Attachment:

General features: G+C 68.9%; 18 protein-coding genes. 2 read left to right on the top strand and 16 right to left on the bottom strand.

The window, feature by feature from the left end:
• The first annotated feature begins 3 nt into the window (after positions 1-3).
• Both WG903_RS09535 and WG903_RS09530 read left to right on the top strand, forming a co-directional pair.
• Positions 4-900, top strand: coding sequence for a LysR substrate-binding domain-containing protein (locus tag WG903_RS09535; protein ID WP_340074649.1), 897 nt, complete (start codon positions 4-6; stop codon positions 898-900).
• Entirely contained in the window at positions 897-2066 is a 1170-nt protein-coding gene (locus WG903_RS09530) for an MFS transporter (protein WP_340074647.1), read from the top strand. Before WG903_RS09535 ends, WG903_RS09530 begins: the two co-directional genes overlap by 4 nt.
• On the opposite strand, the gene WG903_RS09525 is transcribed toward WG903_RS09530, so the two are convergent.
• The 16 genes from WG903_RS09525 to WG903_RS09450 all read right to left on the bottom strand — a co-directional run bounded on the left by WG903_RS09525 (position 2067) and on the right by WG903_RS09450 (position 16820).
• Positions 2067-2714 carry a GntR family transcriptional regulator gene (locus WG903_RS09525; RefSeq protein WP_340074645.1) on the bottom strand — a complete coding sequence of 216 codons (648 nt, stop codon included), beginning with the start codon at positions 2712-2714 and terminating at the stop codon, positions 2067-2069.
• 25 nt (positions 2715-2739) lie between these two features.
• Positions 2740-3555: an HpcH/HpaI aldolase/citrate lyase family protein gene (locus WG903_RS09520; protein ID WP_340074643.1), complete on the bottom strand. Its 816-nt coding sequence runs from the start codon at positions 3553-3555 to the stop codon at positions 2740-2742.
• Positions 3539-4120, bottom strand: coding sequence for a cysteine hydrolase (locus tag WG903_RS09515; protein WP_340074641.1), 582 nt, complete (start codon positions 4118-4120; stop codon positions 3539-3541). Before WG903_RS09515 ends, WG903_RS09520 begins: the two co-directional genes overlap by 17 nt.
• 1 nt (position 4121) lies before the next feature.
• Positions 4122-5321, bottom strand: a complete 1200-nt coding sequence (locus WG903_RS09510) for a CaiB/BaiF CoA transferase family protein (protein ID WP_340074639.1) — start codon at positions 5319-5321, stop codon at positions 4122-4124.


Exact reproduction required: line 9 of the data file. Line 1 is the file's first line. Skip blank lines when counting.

• Positions 2067-2714 carry a GntR family transcriptional regulator gene (locus WG903_RS09525; RefSeq protein WP_340074645.1) on the bottom strand — a complete coding sequence of 216 codons (648 nt, stop codon included), beginning with the start codon at positions 2712-2714 and terminating at the stop codon, positions 2067-2069.